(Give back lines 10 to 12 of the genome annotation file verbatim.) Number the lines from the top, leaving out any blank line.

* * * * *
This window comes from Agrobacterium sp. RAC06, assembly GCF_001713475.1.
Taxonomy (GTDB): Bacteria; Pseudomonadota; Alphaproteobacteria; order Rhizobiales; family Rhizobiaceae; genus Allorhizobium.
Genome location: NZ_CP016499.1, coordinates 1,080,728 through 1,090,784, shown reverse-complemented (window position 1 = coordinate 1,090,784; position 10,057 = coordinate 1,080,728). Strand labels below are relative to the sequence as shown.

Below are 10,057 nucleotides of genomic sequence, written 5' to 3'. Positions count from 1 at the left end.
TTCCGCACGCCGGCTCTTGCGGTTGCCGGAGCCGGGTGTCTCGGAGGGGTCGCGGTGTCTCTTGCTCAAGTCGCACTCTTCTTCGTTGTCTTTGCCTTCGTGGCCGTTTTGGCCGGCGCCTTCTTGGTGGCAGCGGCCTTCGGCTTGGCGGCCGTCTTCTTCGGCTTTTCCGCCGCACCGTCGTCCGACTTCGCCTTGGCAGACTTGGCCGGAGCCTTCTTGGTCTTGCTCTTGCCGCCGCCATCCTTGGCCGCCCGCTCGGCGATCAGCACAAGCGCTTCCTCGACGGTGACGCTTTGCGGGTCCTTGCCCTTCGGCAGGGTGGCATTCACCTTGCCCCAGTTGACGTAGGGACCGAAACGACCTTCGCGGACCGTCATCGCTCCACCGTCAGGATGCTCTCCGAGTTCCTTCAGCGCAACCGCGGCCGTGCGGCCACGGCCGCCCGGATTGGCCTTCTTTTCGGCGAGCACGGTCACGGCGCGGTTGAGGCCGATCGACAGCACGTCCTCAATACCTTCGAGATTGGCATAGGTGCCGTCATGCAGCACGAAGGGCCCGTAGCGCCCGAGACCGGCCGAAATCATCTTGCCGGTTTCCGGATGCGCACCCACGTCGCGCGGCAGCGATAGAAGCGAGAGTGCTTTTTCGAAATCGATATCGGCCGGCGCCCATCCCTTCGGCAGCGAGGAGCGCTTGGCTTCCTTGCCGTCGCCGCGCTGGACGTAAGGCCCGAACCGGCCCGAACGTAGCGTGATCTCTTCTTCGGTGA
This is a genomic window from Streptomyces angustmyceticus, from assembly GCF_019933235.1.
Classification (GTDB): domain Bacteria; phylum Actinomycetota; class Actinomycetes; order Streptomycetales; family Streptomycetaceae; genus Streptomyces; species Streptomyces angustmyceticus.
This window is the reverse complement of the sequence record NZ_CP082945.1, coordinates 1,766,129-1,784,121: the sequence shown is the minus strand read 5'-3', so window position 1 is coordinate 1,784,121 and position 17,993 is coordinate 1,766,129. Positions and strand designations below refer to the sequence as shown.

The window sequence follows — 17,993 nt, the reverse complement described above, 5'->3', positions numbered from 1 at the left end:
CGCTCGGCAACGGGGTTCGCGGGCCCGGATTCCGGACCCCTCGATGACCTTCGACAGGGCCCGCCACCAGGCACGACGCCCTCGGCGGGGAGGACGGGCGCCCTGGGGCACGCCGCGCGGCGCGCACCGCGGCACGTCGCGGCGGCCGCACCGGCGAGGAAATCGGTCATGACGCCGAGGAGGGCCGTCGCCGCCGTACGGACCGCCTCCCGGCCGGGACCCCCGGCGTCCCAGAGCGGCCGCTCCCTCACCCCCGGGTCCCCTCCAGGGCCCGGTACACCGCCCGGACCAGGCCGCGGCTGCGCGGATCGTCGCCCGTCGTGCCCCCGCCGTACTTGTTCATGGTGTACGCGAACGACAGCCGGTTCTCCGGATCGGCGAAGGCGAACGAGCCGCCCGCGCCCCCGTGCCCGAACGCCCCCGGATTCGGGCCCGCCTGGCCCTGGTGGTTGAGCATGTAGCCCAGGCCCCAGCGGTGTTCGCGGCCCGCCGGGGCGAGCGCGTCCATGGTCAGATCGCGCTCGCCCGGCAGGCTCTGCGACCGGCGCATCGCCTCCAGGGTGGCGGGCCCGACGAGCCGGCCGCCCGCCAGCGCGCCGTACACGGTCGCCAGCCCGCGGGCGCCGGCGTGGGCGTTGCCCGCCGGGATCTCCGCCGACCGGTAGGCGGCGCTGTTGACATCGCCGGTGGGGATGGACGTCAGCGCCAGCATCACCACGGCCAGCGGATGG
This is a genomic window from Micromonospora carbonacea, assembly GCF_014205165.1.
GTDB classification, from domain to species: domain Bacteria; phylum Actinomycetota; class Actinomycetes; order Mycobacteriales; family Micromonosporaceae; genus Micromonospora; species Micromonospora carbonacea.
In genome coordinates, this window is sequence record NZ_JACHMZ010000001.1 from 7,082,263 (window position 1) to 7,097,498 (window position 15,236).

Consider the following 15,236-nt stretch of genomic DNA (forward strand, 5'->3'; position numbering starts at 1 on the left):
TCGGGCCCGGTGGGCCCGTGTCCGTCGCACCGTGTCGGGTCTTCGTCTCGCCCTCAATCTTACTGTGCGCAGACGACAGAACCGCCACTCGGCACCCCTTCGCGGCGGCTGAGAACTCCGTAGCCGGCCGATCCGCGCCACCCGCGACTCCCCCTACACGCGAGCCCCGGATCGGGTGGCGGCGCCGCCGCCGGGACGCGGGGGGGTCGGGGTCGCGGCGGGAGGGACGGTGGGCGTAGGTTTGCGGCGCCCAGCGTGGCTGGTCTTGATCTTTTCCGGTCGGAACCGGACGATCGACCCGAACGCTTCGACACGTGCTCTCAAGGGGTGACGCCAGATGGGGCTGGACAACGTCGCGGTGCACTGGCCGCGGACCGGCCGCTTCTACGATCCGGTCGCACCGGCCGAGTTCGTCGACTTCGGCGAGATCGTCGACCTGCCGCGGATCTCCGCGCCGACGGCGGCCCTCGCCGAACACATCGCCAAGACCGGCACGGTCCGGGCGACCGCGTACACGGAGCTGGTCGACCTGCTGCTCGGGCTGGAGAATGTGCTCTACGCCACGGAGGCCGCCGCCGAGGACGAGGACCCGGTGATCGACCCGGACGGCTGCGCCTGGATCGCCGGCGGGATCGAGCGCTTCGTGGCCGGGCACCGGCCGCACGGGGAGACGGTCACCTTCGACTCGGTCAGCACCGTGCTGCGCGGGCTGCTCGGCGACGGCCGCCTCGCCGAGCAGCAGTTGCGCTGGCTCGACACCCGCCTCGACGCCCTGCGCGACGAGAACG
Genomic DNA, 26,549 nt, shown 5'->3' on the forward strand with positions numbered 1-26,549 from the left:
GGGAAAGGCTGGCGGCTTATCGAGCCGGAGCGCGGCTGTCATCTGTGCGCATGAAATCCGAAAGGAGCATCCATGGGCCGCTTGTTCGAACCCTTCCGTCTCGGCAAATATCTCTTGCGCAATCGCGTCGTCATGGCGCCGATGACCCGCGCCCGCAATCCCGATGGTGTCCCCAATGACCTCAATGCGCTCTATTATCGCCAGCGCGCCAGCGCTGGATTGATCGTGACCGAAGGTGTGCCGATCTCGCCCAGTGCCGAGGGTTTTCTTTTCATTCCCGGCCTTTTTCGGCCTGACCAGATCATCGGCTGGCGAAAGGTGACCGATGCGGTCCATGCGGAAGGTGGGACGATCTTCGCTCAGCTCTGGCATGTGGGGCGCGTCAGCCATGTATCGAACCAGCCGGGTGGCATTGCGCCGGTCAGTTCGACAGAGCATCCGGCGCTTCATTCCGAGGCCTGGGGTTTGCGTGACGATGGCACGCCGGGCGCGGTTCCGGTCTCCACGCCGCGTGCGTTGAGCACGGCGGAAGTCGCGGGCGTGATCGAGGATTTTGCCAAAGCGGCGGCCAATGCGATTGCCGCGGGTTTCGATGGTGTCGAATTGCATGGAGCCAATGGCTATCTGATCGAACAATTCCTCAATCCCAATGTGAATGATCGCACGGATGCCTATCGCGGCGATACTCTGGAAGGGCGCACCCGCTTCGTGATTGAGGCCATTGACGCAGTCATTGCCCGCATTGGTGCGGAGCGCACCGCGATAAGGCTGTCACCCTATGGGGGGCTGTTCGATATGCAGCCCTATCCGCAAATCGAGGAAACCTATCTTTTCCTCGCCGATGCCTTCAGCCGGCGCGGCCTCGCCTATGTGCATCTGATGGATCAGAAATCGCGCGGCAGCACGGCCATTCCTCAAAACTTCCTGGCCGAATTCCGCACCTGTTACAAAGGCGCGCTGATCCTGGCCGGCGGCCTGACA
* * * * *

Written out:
CGCTCGGCAACGGGGTTCGCGGGCCCGGATTCCGGACCCCTCGATGACCTTCGACAGGGCCCGCCACCAGGCACGACGCCCTCGGCGGGGAGGACGGGCGCCCTGGGGCACGCCGCGCGGCGCGCACCGCGGCACGTCGCGGCGGCCGCACCGGCGAGGAAATCGGTCATGACGCCGAGGAGGGCCGTCGCCGCCGTACGGACCGCCTCCCGGCCGGGACCCCCGGCGTCCCAGAGCGGCCGCTCCCTCACCCCCGGGTCCCCTCCAGGGCCCGGTACACCGCCCGGACCAGGCCGCGGCTGCGCGGATCGTCGCCCGTCGTGCCCCCGCCGTACTTGTTCATGGTGTACGCGAACGACAGCCGGTTCTCCGGATCGGCGAAGGCGAACGAGCCGCCCGCGCCCCCGTGCCCGAACGCCCCCGGATTCGGGCCCGCCTGGCCCTGGTGGTTGAGCATGTAGCCCAGGCCCCAGCGGTGTTCGCGGCCCGCCGGGGCGAGCGCGTCCATGGTCAGATCGCGCTCGCCCGGCAGGCTCTGCGACCGGCGCATCGCCTCCAGGGTGGCGGGCCCGACGAGCCGGCCGCCCGCCAGCGCGCCGTACACGGTCGCCAGCCCGCGGGCGCCGGCGTGGGCGTTGCCCGCCGGGATCTCCGCCGACCGGTAGGCGGCGCTGTTGACATCGCCGGTGGGGATGGACGTCAGCGCCAGCATCACCACGGCCAGCGGATGG
This is a genomic window from Micromonospora carbonacea, assembly GCF_014205165.1.
GTDB classification, from domain to species: domain Bacteria; phylum Actinomycetota; class Actinomycetes; order Mycobacteriales; family Micromonosporaceae; genus Micromonospora; species Micromonospora carbonacea.